By Anahata Giri*
27 November 2015
I have never punished my child. This is not because I have some kind of freaky perfect child. My 8 year old son is a normal child who engages with the world with a natural childlike intensity.
The author and her son: listening for a nonviolent world.
This means he sometimes challenges boundaries by doing what he wants and upsetting others. At times I am very upset by his actions and I have been stretched beyond my own boundaries many times. This can be really tough.
But punishment is never an option.
The reason I have never punished my child is that it does not help me achieve my main aim as a parent.
My mission as a parent is to maintain a loving, respectful, empowering and clear relationship with my son, so that he can have a relationship with himself based on self-love, self-respect, self-empowerment and self-understanding.
From this sense of self, he can then engage with the world with wisdom and love.
Punishment does not contribute to self-love, self-respect, self-empowerment and self-understanding. Punishment involves doing something to the child that the child does not like to ‘teach’ them not to do the undesired behaviour again.
A threat usually precedes punishment. ‘If you don’t put your sun-hat on now, then we will leave the playground’.
Examples of punishment include cancelling a play-date, no dessert to physical punishment. I know many parents will say that punishment teaches ‘boundaries’.
Many parents will talk about using the technique of discussing ‘consequences’.
This could involve a genuine explanation of what may happen, but is nearly always another version of punishment. The flip-side of punishment is reward: giving the child something positive to encourage the desired behaviour in the child.
Punishment, threats and rewards are manipulative strategies. They involve a parent wielding control and power over their child.
Power-over is not the same as power within or power with others.
Punishment undermines the very basis of parenting: maintaining a safe, clear, loving relationship between parent and child.
Punishment may change behaviour in the short-term, but at a great cost to the long-term relationship between parent and child.
Punishment and reward is an imposed external control of the child and undermines the capacity of the child to learn ways to be and act in the world, for themselves.
Underneath these power-over strategies is usually a sense of parental powerlessness. I empathise with the powerlessness that parents can feel.
Parents are usually unsupported, isolated and unacknowledged as they carry out, year after year, day after day, one of the most demanding jobs on the planet.
I also acknowledge the powerlessness of children. Children remain a highly disempowered sector of our society in too many ways to outline here.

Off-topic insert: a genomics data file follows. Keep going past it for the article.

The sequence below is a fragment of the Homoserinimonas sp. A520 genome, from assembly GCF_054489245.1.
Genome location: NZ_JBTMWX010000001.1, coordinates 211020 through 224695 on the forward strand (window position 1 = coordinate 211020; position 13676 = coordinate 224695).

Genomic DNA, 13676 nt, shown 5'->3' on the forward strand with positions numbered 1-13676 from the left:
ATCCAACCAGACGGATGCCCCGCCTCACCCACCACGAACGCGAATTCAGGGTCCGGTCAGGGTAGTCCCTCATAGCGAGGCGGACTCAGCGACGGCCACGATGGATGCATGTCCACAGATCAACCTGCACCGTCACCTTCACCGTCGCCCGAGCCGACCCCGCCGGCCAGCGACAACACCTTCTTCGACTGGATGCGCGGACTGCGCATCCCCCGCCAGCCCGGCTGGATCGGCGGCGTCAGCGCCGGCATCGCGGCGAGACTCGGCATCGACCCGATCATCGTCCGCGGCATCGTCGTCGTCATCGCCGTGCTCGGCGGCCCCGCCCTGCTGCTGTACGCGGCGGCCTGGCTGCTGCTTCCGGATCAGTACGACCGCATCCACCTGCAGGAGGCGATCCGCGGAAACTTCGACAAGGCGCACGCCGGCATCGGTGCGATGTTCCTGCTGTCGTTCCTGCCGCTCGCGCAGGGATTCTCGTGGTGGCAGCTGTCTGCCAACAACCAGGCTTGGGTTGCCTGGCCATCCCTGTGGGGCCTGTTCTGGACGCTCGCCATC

This following example is extreme but I want you to step into the feeling for a moment of being punished.
Imagine that you scratched the car when driving. Your partner is furious and then says you are never to drive the car again. (Of course this is an extreme reaction and hopefully unlikely in real life, except in abusive relationships).
For the sake of the exercise, imagine how you feel being punished like this. You can never drive the car again!
Imagine if your partner frequently punished you, in small ways, most days. Imagine the fear, resentment, anger, shame that would build up and the undermining of trust and empowerment.
A healthy adult relationship is not based on punishment. We do not punish our friends, partners, colleagues. Why do we think we can punish children?
So what do we do when our child is doing something that is upsetting us?
Can we create a relationship with our children based on sharing power?
Can we explore boundaries through empowered and truthful conversation and true listening?
Can we bring a deep awareness to ourselves and to our child, a deep listening, so we can act with clarity?
Can we parent in a way that makes punishment, threats and rewards irrelevant?
I believe we can. I am doing it and I am just an ordinary person with an ordinary child. We will all find our own ways of parenting with awareness. Here are some ideas that have worked with me.
Firstly if my child does something that is upsetting, say he hits another child, refuses to leave the playground, grabs something from another child, or any number of stuff that kids often do!
The main approach I have is to have a conversation with my child. A conversation. A conversation is a two-way dialogue based on mutual listening.
A conversation is NOT the parent going into a monologue that presumes the parent has the answer and needs to direct the show.
A conversation involves mutual expression and listening to understand, to then know how to act.
True conversation and listening is the basis for creating a loving, safe and clear relationship. The parent needs to role model the expression and the listening that is required to resolve conflict.
Here are three crucial steps to take in this conversation for conflict resolution: